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Friday, October 14, 2016

Humiliating Aid Rejected by Whom?

Aleppo Convoy Attack: "Humiliating Aid" Rejected by Whom?
By Adam Larson (aka Caustic Logic) (as usual)
October 14, 2016 
(rough - last edits Oct. 27)

Establishing motive is crucial to solving any crime, including the deadly September 19 attack on a Red Crescent aid convoy near Aleppo (see A Closer Look On Syria research page). At least 20 and perhaps more than 30 were killed in a disputed attack that destroyed several trucks' worth of humanitarian aid. The options for what happened are basically:
  • a Russian or Syrian airstrike, as universally claimed in the West and with no clear proof, or 
  • a terrorist false-flag attack, as Russia and Syria allege.
The Russia-Syria motive, as accepted, is to deny some humanitarian aid, to kill, carry out their evil, and flaunt international law with no regard to consequences. This seems perfectly logical to the well-conditioned masses.

The terrorist motive would include the creation of the above impression, to invite those consequences on their smug war-criminal enemies. Further, as we'll see and strange as it sounds, attacking this aid convoy would complicate or halt a supposed US-Russia team effort on their favorite member group, Syria's branch of Al-Qaeda. Further, it seems they had other reasons already to hate the aid itself and those bringing it.This would give the opposition groups a double-motive for the attack.

The UN Aid-for-Surrender Conspiracy, as The Killers Likely Saw it
In a complicated way I don't completely follow, it seems this and other aid, chronically blocked for contested reasons, became linked to a complex web of implausible promises. Delivery of this aid was one of the prerequisites for a 7-day "cease-fire" (September 12 to 19, sundown to sundown). On the presumption Syria was blocking the aid and would welcome the reward, that was linked to a planned US-Russia partnership, a joint fight against Jabhat al-Nusra (ACLOS) now calling themselves Jabhat Fateh al-Sham (here JaN).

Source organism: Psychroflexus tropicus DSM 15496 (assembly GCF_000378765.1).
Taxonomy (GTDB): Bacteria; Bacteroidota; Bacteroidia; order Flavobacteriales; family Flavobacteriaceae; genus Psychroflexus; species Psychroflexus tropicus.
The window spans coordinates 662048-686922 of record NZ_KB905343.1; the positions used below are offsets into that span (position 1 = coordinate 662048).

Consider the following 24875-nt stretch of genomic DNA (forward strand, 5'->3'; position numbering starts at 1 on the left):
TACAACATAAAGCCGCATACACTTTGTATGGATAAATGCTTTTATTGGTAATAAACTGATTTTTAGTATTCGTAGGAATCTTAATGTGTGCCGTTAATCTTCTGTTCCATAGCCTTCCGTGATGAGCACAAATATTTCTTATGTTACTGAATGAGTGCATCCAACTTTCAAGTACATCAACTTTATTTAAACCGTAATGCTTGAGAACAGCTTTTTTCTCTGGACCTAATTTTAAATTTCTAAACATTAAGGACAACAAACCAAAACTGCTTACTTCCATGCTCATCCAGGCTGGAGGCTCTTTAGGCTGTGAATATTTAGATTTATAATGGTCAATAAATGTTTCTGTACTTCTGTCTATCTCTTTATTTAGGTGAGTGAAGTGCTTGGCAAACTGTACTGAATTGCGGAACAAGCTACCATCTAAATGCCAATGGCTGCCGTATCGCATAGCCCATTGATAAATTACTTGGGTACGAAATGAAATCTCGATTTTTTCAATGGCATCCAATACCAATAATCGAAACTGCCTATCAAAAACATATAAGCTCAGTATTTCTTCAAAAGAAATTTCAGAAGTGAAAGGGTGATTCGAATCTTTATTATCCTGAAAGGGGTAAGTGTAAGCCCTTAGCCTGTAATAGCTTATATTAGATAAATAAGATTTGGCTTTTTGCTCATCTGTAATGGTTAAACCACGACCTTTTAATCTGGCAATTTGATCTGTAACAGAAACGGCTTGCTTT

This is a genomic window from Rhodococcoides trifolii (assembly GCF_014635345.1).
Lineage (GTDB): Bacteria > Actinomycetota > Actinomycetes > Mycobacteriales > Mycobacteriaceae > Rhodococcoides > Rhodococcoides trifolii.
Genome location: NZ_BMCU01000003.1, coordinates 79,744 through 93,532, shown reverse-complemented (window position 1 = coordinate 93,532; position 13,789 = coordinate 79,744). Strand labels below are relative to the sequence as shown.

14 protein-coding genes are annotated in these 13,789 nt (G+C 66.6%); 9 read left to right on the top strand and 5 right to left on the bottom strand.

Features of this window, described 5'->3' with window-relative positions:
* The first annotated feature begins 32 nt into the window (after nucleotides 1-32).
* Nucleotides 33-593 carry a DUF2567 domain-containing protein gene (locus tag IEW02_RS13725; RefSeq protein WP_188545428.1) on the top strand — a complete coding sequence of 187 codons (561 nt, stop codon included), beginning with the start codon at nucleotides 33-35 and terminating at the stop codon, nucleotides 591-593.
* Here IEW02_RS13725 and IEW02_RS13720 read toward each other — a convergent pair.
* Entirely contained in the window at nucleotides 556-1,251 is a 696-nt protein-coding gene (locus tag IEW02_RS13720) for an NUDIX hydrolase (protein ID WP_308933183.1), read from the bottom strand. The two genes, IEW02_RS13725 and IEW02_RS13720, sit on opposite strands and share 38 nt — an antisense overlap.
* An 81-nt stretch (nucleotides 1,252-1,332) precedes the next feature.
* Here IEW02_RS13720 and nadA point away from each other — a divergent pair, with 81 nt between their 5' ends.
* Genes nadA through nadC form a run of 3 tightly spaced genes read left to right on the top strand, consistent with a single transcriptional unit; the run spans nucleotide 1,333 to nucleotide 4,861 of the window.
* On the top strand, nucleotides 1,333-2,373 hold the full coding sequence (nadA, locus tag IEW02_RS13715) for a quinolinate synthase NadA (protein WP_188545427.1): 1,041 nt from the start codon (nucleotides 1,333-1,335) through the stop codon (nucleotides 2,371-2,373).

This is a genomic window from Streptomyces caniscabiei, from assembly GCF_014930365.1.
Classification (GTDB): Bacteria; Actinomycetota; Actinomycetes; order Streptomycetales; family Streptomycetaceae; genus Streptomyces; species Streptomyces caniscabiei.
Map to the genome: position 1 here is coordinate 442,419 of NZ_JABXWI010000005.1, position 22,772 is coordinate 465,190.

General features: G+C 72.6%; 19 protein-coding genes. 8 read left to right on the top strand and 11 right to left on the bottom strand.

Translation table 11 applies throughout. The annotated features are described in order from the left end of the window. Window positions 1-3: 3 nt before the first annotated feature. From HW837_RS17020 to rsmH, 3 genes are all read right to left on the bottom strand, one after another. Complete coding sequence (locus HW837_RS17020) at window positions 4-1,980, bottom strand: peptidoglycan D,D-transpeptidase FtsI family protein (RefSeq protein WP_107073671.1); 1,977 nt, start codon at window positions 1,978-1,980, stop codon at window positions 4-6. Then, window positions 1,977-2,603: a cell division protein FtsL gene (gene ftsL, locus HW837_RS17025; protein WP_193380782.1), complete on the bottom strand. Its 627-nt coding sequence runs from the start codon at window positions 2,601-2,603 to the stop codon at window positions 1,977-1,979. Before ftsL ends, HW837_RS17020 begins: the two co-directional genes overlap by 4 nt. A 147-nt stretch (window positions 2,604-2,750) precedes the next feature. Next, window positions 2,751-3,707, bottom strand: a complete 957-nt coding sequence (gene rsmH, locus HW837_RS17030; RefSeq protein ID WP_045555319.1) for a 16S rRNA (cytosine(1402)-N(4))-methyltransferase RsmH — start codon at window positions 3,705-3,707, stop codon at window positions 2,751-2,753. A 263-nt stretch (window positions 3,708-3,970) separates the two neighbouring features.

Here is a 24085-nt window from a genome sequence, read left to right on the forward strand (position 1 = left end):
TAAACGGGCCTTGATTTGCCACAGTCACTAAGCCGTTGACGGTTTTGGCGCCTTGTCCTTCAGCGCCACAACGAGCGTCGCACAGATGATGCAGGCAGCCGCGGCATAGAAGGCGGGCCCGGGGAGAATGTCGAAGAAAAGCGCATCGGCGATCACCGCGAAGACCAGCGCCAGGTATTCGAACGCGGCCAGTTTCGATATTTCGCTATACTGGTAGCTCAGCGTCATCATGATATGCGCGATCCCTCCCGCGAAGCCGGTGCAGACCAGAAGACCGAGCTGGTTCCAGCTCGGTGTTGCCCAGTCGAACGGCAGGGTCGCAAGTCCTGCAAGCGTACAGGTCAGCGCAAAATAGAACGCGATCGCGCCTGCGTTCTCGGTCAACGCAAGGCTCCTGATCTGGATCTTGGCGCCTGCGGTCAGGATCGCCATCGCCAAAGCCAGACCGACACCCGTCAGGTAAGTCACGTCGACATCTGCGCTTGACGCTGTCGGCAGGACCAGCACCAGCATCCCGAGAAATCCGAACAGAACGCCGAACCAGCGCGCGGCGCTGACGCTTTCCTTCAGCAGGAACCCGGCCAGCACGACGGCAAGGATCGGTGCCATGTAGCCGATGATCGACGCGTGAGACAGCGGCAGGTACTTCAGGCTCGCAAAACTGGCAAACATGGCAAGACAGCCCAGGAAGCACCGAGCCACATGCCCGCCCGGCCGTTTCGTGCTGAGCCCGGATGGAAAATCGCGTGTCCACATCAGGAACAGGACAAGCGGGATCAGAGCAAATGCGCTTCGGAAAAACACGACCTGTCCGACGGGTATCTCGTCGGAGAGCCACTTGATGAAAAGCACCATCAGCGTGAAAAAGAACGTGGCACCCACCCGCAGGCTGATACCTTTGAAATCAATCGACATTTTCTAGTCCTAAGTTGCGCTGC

JaN has a slew of obvious and universally accepted war crimes to their credit (with a true number much higher and certainly constituting genocide and including countless massacres), and is still a US-designated terrorists group, despite their formally cutting al-Qaeda ties and changing their name. "Moderate" Islamist opposition fighters would finally be asked to disentangle from JaN so the US and Russia, and presumably Syrian forces and allies on the ground, could somehow all jointly attack both Islamic State (ISIS, Daesh) and JaN without hitting any of Washington's non-designated terrorist proxies. Those would supposedly observe a "Cessation Of Hostilities" (COH) and seek a "political solution" while allowing the fight against those everyone agrees are terrorists.

Alternately, JaN would be asked to leave Aleppo, and might even be escorted out with guns to regroup in a new battlefield of their choosing. Different plans were mentioned, but everyone at the UN seemed to agree they should go.

To anyone who's really followed the conflict, this is a ridiculously unlikely plan - or did I just misunderstand it? Who would want it: